uploads///Gold price versus DXY Currency

Why Gold and the US Dollar Are Moving in Opposite Directions

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US dollar rose

Gold prices tumbled on Tuesday, February 14, as the US dollar rose after the US Federal Reserve chair, Janet Yellen, seemed optimistic about raising interest rates. The rise in the dollar initially hampered precious metals, as a stronger dollar can cause dollar-based assets to fall. The dollar index reached its highest in more than three weeks following Yellen’s remarks. The US dollar index, which prices the dollar against a basket of six major world currencies, rose about 0.29% on Tuesday and has bagged almost a 1% increase during the past five trading days.

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An increase in the dollar enhances the cost of dollar-based assets for buyers from other countries, and their prices may fall. Similarly, a fall in the dollar makes these assets more expensive, and their prices can rise. The weaker the US dollar gets, the easier it is for investors from other countries to invest in dollar-based assets such as precious metals. Precious metals and the US dollar are inversely correlated.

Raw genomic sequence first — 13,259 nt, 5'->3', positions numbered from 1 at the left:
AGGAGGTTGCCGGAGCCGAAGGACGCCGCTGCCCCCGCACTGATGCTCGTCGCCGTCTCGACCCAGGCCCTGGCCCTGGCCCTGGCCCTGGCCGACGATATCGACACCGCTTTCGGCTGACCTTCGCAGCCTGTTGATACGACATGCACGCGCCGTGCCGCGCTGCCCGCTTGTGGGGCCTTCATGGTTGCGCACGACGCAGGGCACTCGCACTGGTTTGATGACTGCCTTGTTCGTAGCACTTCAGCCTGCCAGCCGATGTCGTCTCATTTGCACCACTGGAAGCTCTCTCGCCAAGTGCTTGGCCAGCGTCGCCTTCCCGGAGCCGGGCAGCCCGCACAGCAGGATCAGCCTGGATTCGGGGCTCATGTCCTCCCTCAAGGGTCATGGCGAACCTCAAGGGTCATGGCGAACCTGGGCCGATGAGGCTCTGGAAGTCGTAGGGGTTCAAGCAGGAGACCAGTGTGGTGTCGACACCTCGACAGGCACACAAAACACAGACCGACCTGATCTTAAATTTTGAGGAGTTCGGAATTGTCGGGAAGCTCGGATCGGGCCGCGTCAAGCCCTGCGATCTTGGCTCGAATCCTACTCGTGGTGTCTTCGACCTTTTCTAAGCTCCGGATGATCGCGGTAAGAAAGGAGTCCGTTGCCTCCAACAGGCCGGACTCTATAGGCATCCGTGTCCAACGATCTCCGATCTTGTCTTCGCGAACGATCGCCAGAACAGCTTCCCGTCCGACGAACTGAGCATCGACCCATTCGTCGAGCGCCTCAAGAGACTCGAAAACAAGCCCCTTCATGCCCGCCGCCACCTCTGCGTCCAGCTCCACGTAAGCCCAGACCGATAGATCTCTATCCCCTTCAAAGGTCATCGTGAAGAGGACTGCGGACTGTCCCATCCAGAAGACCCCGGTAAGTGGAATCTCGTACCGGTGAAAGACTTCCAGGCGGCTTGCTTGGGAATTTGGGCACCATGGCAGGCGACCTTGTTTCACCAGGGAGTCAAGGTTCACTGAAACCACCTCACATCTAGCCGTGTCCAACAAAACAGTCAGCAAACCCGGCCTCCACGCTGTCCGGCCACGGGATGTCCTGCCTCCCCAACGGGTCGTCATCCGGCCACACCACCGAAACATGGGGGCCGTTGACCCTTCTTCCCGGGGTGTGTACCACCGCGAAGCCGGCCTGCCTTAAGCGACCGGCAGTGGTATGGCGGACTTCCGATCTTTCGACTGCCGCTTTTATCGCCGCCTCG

Correlation between the dollar and gold

The correlation between gold and the US Dollar Index is now -0.43, which means that about 43% of the time, gold and the dollar are moving in opposite directions. Silver’s correlation with the US Dollar Index is also about -0.43.

Changes due to movements in the dollar can be seen in mining funds such as the Global X Silver Miners Fund (SIL) and the VanEck Vectors Gold Miners (GDX). These two funds saw massive year-to-date rises alongside precious metals.

As precious metals have retreated over the past few days, precious metal mining stocks have also suffered. However, Gold Fields (GFI), Randgold Resources (GOLD), IAMGOLD (IAG), and Yamana Gold (AUY) have all seen gains in the past month due to the rise in precious metals.

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